While the Democrats nominally hold the slimmest of margins in the Senate — with Vice President Kamala Harris providing the deciding majority vote when a ballot is decided completely along party lines — in practice, Senator Joe Manchin (D-WV) holds the keys to the successful passage of any bill that his caucus may try to pass.
Along with Senator Kyrsten Sinema (D-AZ), Manchin is one of the few Democratic mavericks who refuses to toe the line on President Biden’s legislative agenda, including the $3.5 trillion budget bill that progressive Democrats see as an integral part of the separate $1 trillion bi-partisan infrastructure bill recently passed by the Senate.
Now, the word is emerging from Washington that Manchin is poised to scuttle the proposed budget bill because he can only bring himself to support as paltry an amount as $1 trillion of the proposed spending.
Axios is reporting that Manchin “has privately warned the White House and congressional leaders that he has specific policy concerns with President Biden’s $3.5 trillion social spending dream.”
If Manchin sticks to his guns, it means that it will become impossible, or at least extremely difficult, to enact Biden’s “Build Back Better” plans, dooming such progressive priorities as universal preschool and free community college.
Besides Manchin’s opposition to the massive increase in investment in the American people, his and Senator Sinema’s opposition to eliminating the filibuster has already made the passage of the budget bill a tremendously difficult task.
This is primarily due to the fact that the possibility of peeling off 10 Republican Senators to meet the 60 vote threshold for passing legislation without resorting to the budget reconciliation process (subject to the whims of the Senate parliamentarian as to what may or may not be included in such a process) is as slim as the chance that Donald Trump will voluntarily confess his crimes and turn himself into the authorities.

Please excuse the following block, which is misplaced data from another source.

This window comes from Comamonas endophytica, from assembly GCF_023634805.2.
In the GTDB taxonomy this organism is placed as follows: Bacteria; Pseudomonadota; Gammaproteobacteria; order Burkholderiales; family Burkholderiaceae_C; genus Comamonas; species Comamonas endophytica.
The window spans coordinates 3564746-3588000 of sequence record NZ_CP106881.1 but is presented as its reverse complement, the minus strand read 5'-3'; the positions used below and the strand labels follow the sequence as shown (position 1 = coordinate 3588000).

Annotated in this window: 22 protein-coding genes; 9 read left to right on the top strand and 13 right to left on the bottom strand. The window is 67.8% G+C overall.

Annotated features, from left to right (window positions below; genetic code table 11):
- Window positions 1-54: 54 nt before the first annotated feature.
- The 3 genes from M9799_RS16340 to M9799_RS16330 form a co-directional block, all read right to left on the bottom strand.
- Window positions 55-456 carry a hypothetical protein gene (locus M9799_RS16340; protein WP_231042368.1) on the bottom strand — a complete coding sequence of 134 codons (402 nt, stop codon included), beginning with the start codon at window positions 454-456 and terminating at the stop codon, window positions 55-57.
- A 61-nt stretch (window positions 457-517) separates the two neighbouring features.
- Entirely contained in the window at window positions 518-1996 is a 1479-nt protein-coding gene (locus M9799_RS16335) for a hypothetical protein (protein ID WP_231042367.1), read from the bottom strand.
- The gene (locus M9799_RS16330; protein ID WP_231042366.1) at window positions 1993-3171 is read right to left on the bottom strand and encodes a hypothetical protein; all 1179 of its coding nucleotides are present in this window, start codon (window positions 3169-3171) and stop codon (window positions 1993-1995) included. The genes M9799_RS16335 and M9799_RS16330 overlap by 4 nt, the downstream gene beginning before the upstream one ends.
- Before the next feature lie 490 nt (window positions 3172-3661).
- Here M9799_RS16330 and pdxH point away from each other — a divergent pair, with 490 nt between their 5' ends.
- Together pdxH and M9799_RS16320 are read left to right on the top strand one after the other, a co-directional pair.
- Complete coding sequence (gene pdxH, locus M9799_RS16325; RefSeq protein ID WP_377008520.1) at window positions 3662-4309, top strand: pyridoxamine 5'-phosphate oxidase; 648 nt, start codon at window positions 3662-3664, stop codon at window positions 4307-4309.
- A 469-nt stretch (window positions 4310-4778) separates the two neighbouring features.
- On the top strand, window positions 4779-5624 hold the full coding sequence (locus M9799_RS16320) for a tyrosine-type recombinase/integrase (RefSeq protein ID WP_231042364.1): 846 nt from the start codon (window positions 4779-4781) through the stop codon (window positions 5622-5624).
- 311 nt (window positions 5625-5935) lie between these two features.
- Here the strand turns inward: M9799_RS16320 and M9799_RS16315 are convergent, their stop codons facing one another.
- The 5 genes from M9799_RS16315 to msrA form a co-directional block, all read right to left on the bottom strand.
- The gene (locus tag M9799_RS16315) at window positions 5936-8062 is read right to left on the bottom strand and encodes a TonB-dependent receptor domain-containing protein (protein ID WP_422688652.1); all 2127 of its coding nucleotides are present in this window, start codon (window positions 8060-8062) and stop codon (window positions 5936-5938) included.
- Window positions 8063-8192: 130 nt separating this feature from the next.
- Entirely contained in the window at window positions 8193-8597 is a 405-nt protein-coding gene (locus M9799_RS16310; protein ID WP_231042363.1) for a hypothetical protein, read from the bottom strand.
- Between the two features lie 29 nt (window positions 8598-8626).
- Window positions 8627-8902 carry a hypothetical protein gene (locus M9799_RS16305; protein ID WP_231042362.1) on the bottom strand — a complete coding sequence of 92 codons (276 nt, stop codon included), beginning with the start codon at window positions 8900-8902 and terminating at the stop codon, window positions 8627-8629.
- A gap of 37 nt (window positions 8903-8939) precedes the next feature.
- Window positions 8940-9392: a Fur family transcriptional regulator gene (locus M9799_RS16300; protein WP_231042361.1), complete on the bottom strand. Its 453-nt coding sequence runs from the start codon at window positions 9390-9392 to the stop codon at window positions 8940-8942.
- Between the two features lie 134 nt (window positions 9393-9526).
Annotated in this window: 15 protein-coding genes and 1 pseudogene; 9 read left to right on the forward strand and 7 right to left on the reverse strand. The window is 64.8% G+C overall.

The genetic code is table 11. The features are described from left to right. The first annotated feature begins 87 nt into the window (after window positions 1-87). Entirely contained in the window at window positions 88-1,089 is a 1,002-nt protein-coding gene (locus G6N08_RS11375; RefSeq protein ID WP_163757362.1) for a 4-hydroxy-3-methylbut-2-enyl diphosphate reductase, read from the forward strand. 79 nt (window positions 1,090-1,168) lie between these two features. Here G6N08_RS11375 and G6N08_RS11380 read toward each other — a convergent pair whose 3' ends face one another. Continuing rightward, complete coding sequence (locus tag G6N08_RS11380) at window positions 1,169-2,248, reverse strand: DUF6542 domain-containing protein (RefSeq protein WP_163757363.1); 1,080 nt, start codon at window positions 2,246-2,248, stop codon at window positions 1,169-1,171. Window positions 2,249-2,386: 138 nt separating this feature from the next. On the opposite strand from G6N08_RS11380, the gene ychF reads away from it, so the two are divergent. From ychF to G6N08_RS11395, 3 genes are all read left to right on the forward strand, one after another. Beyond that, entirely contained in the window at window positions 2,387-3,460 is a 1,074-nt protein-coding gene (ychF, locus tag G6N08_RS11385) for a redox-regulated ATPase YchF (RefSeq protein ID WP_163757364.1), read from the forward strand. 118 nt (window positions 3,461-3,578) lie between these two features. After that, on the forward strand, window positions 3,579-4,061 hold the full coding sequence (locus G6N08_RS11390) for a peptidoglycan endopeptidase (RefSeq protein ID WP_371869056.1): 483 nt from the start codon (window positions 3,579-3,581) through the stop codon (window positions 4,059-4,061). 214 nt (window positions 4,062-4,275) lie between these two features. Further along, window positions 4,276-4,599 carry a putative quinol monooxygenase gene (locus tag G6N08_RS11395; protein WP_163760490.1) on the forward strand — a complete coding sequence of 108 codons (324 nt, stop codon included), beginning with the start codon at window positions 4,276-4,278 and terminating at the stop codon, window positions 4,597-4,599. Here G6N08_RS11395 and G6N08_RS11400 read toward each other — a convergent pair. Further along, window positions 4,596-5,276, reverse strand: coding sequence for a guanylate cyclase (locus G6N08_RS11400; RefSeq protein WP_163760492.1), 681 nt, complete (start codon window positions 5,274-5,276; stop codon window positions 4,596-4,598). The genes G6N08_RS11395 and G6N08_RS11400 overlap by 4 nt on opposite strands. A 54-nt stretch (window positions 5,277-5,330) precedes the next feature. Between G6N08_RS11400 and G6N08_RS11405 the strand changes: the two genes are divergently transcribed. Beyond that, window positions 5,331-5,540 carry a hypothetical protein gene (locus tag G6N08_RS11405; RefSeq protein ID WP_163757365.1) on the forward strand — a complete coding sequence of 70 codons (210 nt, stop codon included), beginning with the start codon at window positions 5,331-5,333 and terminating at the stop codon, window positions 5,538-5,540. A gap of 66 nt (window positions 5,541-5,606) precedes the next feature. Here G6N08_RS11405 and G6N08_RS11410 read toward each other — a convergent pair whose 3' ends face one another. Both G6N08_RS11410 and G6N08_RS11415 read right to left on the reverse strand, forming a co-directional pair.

Among the “deep and substantive” policy concerns that Axios says that Manchin is opposing are the plans to spend $400 billion for home caregivers and proposals for tax credits for children and their care, free community college, and universal preschool.
In addition to his spending concerns, Manchin is equally skeptical of how the federal government will pay for the spending included in the budget bill, disdaining the accounting forecasting tricks that allow for optimistic tax revenue projections.
In an op-ed in The Wall Street Journal last week, Senator Manchin called for a “strategic pause” on spending, arguing that the government needs to keep money in reserve because of inflation and the continuation of the COVID pandemic’s economic fallout.
Despite the seeming threat to his agenda that Manchin appears to pose, President Biden doesn’t believe that Manchin would dare to take the mantle that Senator John McCain wore when he single-handedly put an end to Republican dreams of repealing Obamacare with his fateful thumbs down vote in 2017 on the GOP-sponsored legislation.
“Joe at the end has always been there,” Biden said last night, expressing his confidence that he could negotiate with the Senator on an already scaled-back budget proposal..
“He’s always been with me. I think we can work something out. I look forward to speaking with him,” the president hopefully expressed.
Progressives are speculating that it is Manchin’s corporate ties that are pushing him to parsimony when it comes to government spending, with opposition to repealing the overly generous Republican tax giveaway of 2017 and increasing IRS crackdowns on billionaire tax cheats the primary motivation for limiting federal expenditures.
Still, the only thing that can eliminate Senator Manchin’s veto power over the progressive Democratic agenda is for the party to increase its majority in the Senate to the point where the Democrats can afford to lose his vote and still prevail.
This makes next year’s 2022 midterms all the more important if we want this country to be able to recover from the misbegotten era of the Donald Trump presidency.
Original reporting by Hans Nichols at Axios.
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Vinnie Longobardo is a 35-year veteran of the TV, mobile & internet industries, specializing in start-ups and the international media business. His passions are politics, music and art.